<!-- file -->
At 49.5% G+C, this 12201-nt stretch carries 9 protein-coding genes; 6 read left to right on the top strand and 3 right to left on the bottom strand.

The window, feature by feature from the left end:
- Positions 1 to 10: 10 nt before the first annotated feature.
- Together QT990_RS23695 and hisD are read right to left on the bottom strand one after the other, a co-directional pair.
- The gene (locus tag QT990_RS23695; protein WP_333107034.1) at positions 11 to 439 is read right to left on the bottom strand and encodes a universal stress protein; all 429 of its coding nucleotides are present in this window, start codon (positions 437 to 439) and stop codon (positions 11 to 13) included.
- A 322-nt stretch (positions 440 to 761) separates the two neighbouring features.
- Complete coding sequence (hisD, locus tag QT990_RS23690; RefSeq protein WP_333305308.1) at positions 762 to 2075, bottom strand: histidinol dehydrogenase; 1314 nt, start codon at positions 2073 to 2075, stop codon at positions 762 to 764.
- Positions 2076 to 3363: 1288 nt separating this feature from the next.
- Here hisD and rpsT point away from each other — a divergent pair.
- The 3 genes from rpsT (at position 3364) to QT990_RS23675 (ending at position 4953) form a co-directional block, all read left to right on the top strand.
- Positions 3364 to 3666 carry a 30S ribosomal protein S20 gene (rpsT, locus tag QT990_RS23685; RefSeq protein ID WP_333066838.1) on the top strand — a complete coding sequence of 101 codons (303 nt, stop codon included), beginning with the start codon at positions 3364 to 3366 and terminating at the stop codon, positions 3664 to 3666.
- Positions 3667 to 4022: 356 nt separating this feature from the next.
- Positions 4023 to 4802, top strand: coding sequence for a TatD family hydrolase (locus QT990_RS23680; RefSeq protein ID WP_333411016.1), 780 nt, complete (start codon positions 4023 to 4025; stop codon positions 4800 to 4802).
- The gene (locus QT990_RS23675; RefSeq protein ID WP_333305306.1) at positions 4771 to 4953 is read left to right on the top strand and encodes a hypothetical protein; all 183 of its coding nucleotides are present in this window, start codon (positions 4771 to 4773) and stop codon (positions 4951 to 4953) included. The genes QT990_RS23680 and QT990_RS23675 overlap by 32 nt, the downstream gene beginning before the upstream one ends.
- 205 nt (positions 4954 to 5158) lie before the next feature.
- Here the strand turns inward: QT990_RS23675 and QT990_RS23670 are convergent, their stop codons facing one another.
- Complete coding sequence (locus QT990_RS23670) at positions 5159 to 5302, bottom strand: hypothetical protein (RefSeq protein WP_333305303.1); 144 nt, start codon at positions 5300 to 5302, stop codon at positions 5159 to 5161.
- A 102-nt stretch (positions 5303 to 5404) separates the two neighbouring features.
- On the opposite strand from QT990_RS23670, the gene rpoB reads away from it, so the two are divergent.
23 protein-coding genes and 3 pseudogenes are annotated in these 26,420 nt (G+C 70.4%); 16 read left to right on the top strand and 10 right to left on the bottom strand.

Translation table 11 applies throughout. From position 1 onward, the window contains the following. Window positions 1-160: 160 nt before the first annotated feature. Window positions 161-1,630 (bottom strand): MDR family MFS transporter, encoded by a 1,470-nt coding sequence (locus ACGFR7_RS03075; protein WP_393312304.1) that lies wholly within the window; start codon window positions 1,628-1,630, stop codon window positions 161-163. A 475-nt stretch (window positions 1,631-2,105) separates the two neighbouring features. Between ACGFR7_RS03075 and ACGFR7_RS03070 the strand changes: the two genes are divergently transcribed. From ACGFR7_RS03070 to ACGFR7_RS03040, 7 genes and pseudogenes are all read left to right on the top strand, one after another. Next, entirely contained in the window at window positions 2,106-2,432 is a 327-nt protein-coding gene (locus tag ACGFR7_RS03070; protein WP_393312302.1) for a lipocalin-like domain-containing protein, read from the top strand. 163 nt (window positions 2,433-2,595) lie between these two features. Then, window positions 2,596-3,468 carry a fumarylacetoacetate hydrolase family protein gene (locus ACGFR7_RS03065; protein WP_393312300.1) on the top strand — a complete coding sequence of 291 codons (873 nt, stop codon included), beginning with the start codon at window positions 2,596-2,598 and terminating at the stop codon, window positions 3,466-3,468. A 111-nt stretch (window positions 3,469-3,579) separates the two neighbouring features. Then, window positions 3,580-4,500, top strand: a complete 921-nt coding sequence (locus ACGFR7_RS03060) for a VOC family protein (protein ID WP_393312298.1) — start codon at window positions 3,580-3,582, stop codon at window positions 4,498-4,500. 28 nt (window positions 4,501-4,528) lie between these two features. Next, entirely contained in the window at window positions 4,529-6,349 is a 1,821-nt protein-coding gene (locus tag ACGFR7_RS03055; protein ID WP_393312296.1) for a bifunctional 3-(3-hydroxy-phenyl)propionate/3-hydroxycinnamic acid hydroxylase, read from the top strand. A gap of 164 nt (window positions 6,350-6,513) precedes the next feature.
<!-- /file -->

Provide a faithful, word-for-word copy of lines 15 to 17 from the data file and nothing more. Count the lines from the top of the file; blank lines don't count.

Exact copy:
- 205 nt (positions 4954 to 5158) lie before the next feature.
- Here the strand turns inward: QT990_RS23675 and QT990_RS23670 are convergent, their stop codons facing one another.
- Complete coding sequence (locus QT990_RS23670) at positions 5159 to 5302, bottom strand: hypothetical protein (RefSeq protein WP_333305303.1); 144 nt, start codon at positions 5300 to 5302, stop codon at positions 5159 to 5161.